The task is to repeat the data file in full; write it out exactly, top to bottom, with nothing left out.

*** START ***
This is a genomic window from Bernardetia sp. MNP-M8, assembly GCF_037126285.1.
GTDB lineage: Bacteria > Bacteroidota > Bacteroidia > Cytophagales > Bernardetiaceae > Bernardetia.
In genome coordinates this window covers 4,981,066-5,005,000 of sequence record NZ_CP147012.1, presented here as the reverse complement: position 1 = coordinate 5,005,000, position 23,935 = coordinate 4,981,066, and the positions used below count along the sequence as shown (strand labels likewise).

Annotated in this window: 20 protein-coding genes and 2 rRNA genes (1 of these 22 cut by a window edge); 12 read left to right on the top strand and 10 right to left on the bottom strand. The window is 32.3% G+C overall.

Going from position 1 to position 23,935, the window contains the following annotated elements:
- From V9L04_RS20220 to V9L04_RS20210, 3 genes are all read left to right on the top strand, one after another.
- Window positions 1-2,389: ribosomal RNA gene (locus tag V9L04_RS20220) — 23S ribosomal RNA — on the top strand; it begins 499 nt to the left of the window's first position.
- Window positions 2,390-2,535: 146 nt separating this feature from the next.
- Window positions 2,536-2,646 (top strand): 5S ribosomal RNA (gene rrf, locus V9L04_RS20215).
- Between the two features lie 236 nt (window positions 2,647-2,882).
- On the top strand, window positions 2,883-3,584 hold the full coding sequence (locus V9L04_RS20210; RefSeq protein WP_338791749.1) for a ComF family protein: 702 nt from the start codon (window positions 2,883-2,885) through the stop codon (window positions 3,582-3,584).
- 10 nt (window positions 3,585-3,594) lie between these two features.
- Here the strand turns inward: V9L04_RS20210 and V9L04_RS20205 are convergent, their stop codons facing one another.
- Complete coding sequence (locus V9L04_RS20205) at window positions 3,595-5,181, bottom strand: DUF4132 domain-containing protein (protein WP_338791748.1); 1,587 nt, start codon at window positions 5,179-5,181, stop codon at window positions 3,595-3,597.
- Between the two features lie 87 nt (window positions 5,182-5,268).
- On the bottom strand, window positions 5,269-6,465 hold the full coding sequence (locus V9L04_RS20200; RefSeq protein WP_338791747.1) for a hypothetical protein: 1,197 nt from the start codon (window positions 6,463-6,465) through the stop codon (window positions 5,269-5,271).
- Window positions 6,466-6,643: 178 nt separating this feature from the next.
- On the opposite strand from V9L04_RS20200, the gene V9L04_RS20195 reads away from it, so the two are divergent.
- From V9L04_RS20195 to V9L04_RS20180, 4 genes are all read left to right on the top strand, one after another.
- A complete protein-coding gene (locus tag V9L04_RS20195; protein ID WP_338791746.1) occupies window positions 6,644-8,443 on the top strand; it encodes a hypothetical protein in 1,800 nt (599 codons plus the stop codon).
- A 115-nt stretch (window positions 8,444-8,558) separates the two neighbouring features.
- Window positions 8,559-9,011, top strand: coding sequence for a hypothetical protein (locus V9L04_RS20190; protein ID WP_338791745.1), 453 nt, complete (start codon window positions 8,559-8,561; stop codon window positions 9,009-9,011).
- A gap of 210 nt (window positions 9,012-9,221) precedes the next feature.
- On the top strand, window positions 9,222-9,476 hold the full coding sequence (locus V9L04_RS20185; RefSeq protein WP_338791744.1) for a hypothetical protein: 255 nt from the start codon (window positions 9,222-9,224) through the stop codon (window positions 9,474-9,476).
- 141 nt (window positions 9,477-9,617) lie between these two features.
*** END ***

This is a genomic window from Bernardetia sp. MNP-M8, assembly GCF_037126285.1.
GTDB lineage: Bacteria > Bacteroidota > Bacteroidia > Cytophagales > Bernardetiaceae > Bernardetia.
In genome coordinates this window covers 4,981,066-5,005,000 of sequence record NZ_CP147012.1, presented here as the reverse complement: position 1 = coordinate 5,005,000, position 23,935 = coordinate 4,981,066, and the positions used below count along the sequence as shown (strand labels likewise).

Annotated in this window: 20 protein-coding genes and 2 rRNA genes (1 of these 22 cut by a window edge); 12 read left to right on the top strand and 10 right to left on the bottom strand. The window is 32.3% G+C overall.

Going from position 1 to position 23,935, the window contains the following annotated elements:
- From V9L04_RS20220 to V9L04_RS20210, 3 genes are all read left to right on the top strand, one after another.
- Window positions 1-2,389: ribosomal RNA gene (locus tag V9L04_RS20220) — 23S ribosomal RNA — on the top strand; it begins 499 nt to the left of the window's first position.
- Window positions 2,390-2,535: 146 nt separating this feature from the next.
- Window positions 2,536-2,646 (top strand): 5S ribosomal RNA (gene rrf, locus V9L04_RS20215).
- Between the two features lie 236 nt (window positions 2,647-2,882).
- On the top strand, window positions 2,883-3,584 hold the full coding sequence (locus V9L04_RS20210; RefSeq protein WP_338791749.1) for a ComF family protein: 702 nt from the start codon (window positions 2,883-2,885) through the stop codon (window positions 3,582-3,584).
- 10 nt (window positions 3,585-3,594) lie between these two features.
- Here the strand turns inward: V9L04_RS20210 and V9L04_RS20205 are convergent, their stop codons facing one another.
- Complete coding sequence (locus V9L04_RS20205) at window positions 3,595-5,181, bottom strand: DUF4132 domain-containing protein (protein WP_338791748.1); 1,587 nt, start codon at window positions 5,179-5,181, stop codon at window positions 3,595-3,597.
- Between the two features lie 87 nt (window positions 5,182-5,268).
- On the bottom strand, window positions 5,269-6,465 hold the full coding sequence (locus V9L04_RS20200; RefSeq protein WP_338791747.1) for a hypothetical protein: 1,197 nt from the start codon (window positions 6,463-6,465) through the stop codon (window positions 5,269-5,271).
- Window positions 6,466-6,643: 178 nt separating this feature from the next.
- On the opposite strand from V9L04_RS20200, the gene V9L04_RS20195 reads away from it, so the two are divergent.
- From V9L04_RS20195 to V9L04_RS20180, 4 genes are all read left to right on the top strand, one after another.
- A complete protein-coding gene (locus tag V9L04_RS20195; protein ID WP_338791746.1) occupies window positions 6,644-8,443 on the top strand; it encodes a hypothetical protein in 1,800 nt (599 codons plus the stop codon).
- A 115-nt stretch (window positions 8,444-8,558) separates the two neighbouring features.
- Window positions 8,559-9,011, top strand: coding sequence for a hypothetical protein (locus V9L04_RS20190; protein ID WP_338791745.1), 453 nt, complete (start codon window positions 8,559-8,561; stop codon window positions 9,009-9,011).
- A gap of 210 nt (window positions 9,012-9,221) precedes the next feature.
- On the top strand, window positions 9,222-9,476 hold the full coding sequence (locus V9L04_RS20185; RefSeq protein WP_338791744.1) for a hypothetical protein: 255 nt from the start codon (window positions 9,222-9,224) through the stop codon (window positions 9,474-9,476).
- 141 nt (window positions 9,477-9,617) lie between these two features.